• Suggestion therapy: The hypnotic state makes the person better able to respond to suggestions. Therefore, hypnotherapy can help some people change certain behaviors, such as stopping smoking or nail biting. It can also help people change perceptions and sensations, and is particularly useful in treating pain
  • Analysis: This approach uses the relaxed state to explore a possible psychological root cause of a disorder or symptom, such as a traumatic past event that a person has hidden in his or her unconscious memory. Once the trauma is revealed, it can be addressed in psychotherapy.”
  • The term, “Hypnotherapy” provides a useful frame of reference for psychotherapists (across health care disciplines) for the integration of hypnotic techniques into their established, contextually appropriate, time tested and empirically validated ways of working.

Admittedly, the term, Hypnotherapy is not perfect.  But I still think it is useful and furthermore, there is a growing legitimate profession called “Professional Hypnotherapy”.

In conclusion, Hypnosis is a tool that makes psychotherapy briefer and yet deeper, especially when incorporating Hypnoanalysis, which is a form of Hypnotherapy.

What do the adjectives “Medical” and “Clinical” mean as in Medical Hypnosis and Clinical Hypnosis?

We have the American Society of Clinical Hypnosis and the American Board of Medical Hypnosis. “Clinical” refers to NOT “forensic” or “stage”/entertainment and “medical” refers to the use of hypnosis in medical settings. But this actually begs the question.  A long time ago, the late Herb Spiegel MD explained to me that in utilizing the Spiegel stop smoking method, it was key to reframe for the patient what he/she is in the office for as opposed to what he or she is against which could be smoking or might not be depending on the situation. Few patients could argue that they were not for their health and for wellness of their body. So, from my point of view, it does not hold water to eschew the term Hypnotherapy in order to distance ourselves from “lay hypnotists”, as some licensed psychologists, physicians, clinical social workers, and dentists who use hypnosis do.

I am all for building bridges between professions, and especially between professions that use the hypnosis tool. In my case, in over half of my “clinical” practice I routinely do hypnotherapy, and it is not CBT or psychoanalytic psychotherapy.

Psychotherapy as I define it is the business of helping a patient or client recover his/her mental and/or emotional wellness by recovering from a mental illness or an emotional or behavioral disorder.

Hypnotherapy or hypnotic psychotherapy as I define it is the use of hypnotic techniques primarily in this enterprise.

As a professional hypnotherapist, I am doing different things then when I utilize CBT or other modes of psychotherapy without hypnosis. I am partially “Ericksonian”, so I do believe in tapping into and helping a patient draw out his or her inner strength. But essentially as a hypnotist or hypnotherapist, I am a “dream pilot.”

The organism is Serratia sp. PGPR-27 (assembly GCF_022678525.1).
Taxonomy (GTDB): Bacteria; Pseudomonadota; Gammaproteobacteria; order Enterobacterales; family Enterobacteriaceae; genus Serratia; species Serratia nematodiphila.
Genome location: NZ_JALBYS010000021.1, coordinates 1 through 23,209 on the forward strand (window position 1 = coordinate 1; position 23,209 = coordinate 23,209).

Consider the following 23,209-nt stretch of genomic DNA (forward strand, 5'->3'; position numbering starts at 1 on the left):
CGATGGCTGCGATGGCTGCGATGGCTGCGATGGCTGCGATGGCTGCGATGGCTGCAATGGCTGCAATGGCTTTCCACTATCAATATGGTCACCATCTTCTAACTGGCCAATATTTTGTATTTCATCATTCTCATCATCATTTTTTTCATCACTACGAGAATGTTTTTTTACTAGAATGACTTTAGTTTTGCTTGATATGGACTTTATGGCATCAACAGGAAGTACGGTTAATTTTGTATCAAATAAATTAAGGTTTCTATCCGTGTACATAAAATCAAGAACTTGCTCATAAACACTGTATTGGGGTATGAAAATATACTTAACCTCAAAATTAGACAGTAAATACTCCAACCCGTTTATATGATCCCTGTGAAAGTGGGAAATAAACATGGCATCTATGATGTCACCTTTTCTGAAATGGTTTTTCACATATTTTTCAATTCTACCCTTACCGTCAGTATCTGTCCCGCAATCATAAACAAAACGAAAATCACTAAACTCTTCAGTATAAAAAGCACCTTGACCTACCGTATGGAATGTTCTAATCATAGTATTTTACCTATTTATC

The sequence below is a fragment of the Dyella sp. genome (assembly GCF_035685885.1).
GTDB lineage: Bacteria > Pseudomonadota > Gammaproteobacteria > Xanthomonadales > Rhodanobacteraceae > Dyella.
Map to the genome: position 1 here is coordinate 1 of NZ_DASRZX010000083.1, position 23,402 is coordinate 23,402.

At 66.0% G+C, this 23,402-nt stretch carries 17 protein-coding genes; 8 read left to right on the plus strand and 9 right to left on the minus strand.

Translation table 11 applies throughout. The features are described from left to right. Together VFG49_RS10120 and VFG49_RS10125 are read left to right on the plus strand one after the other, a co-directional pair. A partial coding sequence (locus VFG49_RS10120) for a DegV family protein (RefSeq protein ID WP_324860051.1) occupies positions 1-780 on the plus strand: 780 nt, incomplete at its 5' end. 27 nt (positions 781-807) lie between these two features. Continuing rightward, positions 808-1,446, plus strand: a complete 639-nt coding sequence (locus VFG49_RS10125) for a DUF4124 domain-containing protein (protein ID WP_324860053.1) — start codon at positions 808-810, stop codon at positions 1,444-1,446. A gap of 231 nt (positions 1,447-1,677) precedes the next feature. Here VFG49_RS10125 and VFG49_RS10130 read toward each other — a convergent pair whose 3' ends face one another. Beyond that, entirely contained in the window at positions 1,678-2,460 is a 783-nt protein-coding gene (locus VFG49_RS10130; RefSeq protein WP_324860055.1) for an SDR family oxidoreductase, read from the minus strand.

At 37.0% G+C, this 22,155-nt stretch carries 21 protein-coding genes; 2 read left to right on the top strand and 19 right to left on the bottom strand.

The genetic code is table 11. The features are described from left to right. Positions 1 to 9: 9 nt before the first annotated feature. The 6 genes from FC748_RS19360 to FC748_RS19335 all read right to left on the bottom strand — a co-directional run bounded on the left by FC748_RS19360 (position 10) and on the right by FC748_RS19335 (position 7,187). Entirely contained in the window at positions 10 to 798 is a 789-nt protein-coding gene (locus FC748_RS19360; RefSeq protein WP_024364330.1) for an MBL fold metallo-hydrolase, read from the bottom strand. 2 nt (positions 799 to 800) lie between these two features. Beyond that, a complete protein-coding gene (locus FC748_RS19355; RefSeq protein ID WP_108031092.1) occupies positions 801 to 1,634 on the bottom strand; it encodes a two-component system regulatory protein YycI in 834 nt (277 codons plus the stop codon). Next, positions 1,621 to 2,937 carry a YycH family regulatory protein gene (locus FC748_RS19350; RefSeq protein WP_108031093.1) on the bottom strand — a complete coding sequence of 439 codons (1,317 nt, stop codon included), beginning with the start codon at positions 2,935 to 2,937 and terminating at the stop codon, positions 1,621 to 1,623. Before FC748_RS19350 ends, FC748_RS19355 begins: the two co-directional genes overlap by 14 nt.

Can a person be hypnotized against his will?
No. You cannot be hypnotized against your will. You must be a willing subject. Your hypnotist must have your full cooperation.

Will a hypnotized person perform any anti-social, criminal or immoral acts while under Hypnosis?
NO! People who are hypnotized will not do anything in Hypnosis that they would not do in the waking state. This applies as well to sexual acts. Hypnosis is not a master-slave relationship. When you are in hypnosis, or in a “trance” state, you are aware of everything that is going on and you continue to retain your values and morals.

Does a weak-minded person make a better subject than a strong-minded person?
NO! Strength of mind really has little to do with it. Either a weak-minded or strong minded person who resists will make a poor hypnotic subject. On the other hand, a weak or strong-minded person who cooperates will be a good subject. However, because Hypnosis helps a person gain greater control over both mind and body, it can help a person develop a stronger mind.

Will I be asleep?
No. When a person is in Hypnosis, he is not asleep. He or she remains aware of what is going on. In actuality, in Hypnosis, one’s senses become heightened and more acute. Of course, if a person is tired, it is possible to fall asleep during hypnosis. Then, the subject is asleep and no longer in hypnosis. In actuality, when this occurs, the state of sleep is a light but relaxing state of sleep. A simple suggestion to wake up given by the hypnotist is all that is required to rouse up the subject.

Is it possible that a subject could not be brought out of Hypnosis?
NO! This is not possible. You cannot get stuck in Hypnosis because you do not lose control when you are hypnotized. Hypnosis is a cooperative relationship. When you are hypnotized, you retain full control over your mind and your body. Sometimes, people feel so relaxed and comfortable in Hypnosis that they may wish to remain in that state for a little longer. However, a simple suggestion for awakening (or alerting) is all that is needed to bring a subject back into the Waking State even if the subject has fallen asleep. Additionally, when the hypnotist stops talking, the subject will soon awaken on his own. Most importantly, you can come out of hypnosis any time you want.